the Brutes with an actual hit. Two years later, and here's their first
proper studio anthem, but the eleven tracks on HTCBS sound like the
work of a very different band. Gone are the uptempo acoustic choruses
and air of festive revelry. In their place is an amalgam of swamp
blues, rockabilly, razor sharp 12 bar riffs and the darkly claustrophobic
atmosphere of a bedsit with no electricity.
Le Coup Du Parapluie are quite a mysterious band: While trawling through various websites trying to find out some information (getting more and more frustrated with Google Translate’s grammar) all I could really find out is that they are a power rock trio from Belgium that describe their music as ‘cinematic’. Either that or I’m about to review a French comedy film from 1980. So, knowing very little else about the band I suppose I should get straight to the music:
As album opener ‘Bend and Break Fast’ played through, I thought I could predict what was to follow. It sounded like it was going to be a conventional ride with changing rhythms here, riff sections there and lots of over the top instrumental sections that last about five minutes longer than required. But listening through the album in its entirety, I couldn’t have been more wrong. It is gritty and fast paced (imagine Incubus crossed with The Mars Volta); the songs are long and expansive, but never dull. Some of the instrumental sections are so well thought out that I would almost put them on a par with those of the aforementioned The Mars Volta. Indeed with better production I think they would almost certainly be at the same level. ‘Le Loup Dans La Bergerie’ is an eight minute track that is fully instrumental, but not once during those eight minutes do you wonder when it’s going to end, which is quite an impressive feat. The soundscape they create using little more than the guitar-bass-drums combination with a few synths here and there is huge and makes sense of them describing their sound as ‘cinematic’.
Although very good, ‘Philosophie, Bien-Etre & Crimes Passionnels‘
is nowhere near a masterpiece. There is something about it though;
it’s not the greatest album I’ve ever heard by any means, however
I have had it on repeat all day and would recommend that you get your
hands on a copy of it and do the same thing. 8/10
‘13 Homes’ is Millimetre’s fourth album and Omagh born Terence J McGaughey must be a seasoned pro at putting a record together. Indeed this new release is well produced and has a unifying sound throughout, despite varying song styles. McGaughey claims each track represents a theoretical journey from plane to car, from urban street to bed, reflecting shifting landscapes and attitudes. To most however, it’ll sound like a bit of electro-lite pop with darker elements beneath.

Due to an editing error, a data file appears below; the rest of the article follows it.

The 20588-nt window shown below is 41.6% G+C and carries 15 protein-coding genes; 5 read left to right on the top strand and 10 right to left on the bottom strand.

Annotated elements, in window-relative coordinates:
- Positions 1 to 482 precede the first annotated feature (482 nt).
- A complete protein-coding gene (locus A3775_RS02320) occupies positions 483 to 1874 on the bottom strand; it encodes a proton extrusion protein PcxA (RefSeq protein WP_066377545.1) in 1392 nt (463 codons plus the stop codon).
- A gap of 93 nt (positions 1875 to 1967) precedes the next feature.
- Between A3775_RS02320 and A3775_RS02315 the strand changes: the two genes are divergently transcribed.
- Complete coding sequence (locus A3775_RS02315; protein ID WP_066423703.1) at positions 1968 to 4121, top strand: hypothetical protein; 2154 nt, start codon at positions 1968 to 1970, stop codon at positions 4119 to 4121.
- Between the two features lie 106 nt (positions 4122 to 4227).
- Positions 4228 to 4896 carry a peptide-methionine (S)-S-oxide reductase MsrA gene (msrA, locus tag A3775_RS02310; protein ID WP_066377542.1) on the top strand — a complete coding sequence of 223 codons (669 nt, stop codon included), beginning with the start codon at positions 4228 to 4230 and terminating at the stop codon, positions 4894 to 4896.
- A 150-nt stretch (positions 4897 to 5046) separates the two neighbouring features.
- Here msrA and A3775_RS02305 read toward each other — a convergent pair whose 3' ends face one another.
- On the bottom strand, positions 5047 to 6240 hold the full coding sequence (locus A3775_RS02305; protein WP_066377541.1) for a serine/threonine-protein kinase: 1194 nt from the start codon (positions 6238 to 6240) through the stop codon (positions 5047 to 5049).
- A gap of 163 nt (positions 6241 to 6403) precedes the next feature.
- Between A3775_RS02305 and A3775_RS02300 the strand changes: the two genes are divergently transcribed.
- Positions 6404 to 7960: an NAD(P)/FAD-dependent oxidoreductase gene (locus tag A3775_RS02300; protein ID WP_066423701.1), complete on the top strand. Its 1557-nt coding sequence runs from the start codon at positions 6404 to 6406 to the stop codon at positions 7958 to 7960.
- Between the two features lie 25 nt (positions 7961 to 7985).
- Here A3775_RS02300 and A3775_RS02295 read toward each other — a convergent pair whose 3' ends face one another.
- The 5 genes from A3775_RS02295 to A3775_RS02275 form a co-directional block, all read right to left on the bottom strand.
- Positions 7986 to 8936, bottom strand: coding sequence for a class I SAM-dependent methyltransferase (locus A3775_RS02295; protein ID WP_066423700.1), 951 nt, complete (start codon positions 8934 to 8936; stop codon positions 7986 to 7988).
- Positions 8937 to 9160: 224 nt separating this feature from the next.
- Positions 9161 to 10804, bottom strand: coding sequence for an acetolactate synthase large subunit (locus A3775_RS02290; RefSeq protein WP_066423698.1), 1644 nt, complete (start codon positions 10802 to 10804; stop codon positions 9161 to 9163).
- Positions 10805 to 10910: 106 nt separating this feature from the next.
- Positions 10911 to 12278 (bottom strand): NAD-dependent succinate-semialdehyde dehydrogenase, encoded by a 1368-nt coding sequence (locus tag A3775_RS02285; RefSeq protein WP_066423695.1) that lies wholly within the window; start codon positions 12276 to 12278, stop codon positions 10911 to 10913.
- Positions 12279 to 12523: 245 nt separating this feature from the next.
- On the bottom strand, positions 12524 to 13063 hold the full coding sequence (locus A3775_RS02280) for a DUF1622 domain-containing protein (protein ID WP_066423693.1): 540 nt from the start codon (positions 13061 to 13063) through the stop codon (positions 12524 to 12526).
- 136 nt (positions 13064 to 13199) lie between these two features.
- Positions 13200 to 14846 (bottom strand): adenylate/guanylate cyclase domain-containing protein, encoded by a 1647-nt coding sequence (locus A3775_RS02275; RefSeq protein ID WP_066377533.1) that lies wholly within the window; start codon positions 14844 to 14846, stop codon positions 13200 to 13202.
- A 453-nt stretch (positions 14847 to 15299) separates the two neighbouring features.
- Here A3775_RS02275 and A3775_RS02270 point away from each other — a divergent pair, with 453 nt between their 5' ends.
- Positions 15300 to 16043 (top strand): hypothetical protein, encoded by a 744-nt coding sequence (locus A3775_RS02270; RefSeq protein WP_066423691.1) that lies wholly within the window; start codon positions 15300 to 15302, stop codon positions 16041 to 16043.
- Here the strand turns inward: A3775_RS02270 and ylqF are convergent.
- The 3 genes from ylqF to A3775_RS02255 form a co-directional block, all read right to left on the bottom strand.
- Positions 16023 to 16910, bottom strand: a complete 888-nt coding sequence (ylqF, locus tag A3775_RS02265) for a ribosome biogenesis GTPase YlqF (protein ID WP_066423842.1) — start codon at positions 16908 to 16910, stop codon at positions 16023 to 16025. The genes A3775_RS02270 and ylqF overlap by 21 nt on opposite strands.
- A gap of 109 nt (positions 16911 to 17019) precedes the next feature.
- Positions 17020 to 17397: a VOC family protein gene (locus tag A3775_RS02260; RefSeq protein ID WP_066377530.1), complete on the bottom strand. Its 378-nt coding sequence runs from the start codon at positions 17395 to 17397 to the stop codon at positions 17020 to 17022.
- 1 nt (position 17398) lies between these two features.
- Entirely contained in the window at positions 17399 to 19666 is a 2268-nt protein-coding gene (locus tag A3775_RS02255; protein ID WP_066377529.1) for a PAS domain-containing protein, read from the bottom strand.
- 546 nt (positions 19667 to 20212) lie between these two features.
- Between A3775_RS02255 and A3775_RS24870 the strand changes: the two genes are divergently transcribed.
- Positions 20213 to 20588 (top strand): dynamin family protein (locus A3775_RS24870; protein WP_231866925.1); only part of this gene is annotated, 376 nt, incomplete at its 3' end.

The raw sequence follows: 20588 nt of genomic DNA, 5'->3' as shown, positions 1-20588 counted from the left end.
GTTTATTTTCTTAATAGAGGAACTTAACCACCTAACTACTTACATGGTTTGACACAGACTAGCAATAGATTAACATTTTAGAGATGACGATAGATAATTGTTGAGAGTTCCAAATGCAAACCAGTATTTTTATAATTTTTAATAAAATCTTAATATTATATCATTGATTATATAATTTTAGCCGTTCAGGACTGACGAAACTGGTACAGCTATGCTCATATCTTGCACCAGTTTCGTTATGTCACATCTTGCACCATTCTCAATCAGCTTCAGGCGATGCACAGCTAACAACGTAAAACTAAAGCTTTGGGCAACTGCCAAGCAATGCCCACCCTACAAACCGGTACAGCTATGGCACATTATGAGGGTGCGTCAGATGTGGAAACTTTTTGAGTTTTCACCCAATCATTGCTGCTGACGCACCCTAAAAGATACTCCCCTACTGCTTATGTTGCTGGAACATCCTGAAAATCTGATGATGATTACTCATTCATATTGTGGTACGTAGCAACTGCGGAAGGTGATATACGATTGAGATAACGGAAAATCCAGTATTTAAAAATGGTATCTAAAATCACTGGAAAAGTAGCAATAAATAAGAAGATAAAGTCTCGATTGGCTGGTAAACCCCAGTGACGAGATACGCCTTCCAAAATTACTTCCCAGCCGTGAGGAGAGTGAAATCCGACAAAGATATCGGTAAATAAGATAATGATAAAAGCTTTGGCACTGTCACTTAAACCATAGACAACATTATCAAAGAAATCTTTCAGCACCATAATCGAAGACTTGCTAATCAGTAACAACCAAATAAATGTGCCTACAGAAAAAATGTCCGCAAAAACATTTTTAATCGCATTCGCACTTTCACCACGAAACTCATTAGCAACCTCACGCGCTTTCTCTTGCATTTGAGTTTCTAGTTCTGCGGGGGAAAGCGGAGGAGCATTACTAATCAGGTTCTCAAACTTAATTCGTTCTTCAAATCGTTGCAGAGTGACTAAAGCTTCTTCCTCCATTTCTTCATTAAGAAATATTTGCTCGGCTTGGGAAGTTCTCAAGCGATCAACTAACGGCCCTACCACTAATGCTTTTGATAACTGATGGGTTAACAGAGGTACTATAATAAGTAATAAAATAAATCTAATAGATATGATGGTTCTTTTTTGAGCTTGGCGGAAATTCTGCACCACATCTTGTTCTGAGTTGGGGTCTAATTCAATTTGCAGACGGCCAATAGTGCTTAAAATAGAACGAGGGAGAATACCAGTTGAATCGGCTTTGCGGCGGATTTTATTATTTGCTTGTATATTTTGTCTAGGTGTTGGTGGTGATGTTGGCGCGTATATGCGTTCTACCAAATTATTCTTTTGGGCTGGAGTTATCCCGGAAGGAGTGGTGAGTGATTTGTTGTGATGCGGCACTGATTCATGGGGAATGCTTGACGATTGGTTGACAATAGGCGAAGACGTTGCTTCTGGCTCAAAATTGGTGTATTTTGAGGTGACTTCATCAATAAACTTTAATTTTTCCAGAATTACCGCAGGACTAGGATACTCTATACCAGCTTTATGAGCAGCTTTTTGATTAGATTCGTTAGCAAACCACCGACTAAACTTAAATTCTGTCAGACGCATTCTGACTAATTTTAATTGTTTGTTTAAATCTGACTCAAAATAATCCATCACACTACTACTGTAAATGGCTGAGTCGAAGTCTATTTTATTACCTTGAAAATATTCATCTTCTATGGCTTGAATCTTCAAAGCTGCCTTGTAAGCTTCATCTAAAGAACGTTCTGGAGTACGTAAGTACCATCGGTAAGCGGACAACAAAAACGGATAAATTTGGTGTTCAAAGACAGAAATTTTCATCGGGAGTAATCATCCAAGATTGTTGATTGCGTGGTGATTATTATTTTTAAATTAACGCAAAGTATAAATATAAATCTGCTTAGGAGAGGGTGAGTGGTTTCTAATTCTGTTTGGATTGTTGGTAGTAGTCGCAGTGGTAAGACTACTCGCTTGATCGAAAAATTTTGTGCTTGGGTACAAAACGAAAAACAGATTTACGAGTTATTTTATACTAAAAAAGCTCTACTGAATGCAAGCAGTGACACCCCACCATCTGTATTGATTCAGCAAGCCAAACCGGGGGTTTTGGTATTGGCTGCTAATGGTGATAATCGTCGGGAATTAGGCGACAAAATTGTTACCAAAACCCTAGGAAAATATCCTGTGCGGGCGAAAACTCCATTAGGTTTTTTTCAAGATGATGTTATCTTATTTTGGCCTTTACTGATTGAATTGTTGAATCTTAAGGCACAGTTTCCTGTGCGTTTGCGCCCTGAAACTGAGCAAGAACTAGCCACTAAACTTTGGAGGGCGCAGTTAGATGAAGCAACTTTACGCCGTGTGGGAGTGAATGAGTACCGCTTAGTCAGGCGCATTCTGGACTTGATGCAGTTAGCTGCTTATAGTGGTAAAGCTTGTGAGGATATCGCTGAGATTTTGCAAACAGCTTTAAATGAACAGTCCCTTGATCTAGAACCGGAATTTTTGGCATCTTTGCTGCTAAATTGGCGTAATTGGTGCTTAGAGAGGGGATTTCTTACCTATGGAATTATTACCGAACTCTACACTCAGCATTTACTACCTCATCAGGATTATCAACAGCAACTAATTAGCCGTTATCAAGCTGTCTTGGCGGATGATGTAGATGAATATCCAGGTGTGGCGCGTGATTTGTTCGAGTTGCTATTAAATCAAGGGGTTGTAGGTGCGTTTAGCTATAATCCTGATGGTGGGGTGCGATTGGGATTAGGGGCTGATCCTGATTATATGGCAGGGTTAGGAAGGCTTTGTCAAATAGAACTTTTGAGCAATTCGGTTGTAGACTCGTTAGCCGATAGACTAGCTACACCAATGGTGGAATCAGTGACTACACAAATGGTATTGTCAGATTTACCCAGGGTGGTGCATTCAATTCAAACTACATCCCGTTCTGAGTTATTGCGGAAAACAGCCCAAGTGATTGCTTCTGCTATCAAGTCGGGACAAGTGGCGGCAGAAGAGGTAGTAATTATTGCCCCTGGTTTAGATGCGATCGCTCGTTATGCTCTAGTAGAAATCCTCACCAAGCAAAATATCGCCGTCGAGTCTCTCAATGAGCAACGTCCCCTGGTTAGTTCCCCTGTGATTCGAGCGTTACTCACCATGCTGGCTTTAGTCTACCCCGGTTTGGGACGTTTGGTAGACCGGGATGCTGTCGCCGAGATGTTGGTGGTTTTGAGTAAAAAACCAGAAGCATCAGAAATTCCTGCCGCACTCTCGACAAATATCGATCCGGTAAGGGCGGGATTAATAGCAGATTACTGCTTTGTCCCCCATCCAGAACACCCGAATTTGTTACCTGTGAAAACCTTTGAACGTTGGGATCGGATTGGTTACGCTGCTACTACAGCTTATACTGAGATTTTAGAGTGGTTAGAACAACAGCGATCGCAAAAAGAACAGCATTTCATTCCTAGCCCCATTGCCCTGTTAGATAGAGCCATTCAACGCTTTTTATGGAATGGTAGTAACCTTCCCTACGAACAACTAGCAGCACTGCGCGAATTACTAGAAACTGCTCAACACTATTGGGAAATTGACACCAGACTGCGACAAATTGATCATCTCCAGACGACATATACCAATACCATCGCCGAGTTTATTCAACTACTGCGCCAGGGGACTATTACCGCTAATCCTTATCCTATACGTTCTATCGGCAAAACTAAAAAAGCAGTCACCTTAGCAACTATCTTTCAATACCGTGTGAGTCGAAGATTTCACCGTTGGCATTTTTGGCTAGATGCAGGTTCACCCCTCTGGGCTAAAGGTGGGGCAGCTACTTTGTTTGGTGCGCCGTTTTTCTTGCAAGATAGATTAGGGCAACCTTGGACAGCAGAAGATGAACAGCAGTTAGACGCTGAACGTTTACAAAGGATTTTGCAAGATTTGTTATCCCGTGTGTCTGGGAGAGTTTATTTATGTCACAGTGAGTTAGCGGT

Opener ‘Hymmigrant’ is a beautiful muffled dronefest with shoegazey vocals but it all goes a bit wonky after this impressive start. Quality quickly descends, culminating in a mid-album slump with the tinny and twee ‘Newborn’ and the messy ‘Legitimate Targets’. The latter hints at depth but is sung poorly and sounds like a keyboard demo or a poor man’s Talking Heads.
Yet just as you might be left wondering why Millimetre’s potential has dried up, in comes ‘<lol>’, an ominous 80s sounding electro monster with grinding beats, synth scrapes and silky vocals. It sounds like another artist altogether. This is followed by ‘Frozen’, a more abstract, but equally rich track.
Unfortunately, it doesn’t take long before McGaughey is back to the somewhat average with cluttered songs that want to be both accessible pop and dark dance but consequently manage neither particularly well. ‘Naked Brother’ achieves this better than most but tracks such as ‘Intimate with the Kitchen’ and ‘Unkonshus’ struggle to capitalise on their nonetheless impressive instrumentation.
Credit due for the sonic exploration of this record and the same
applies to the infrequent, but impressive moments where Millimetre
triumphs. Yet most of the time it is a case of “Where’s the beef?”
as songs struggle to have depth or soul. If McGaughey is able get
it right some of the time, why is there not more consistency? One
can’t help but feel that if Millimetre concentrated on producing either
soaring electro pop or dark and ambient drones he would achieve more
as currently straddling these two styles is only doing McGaughey a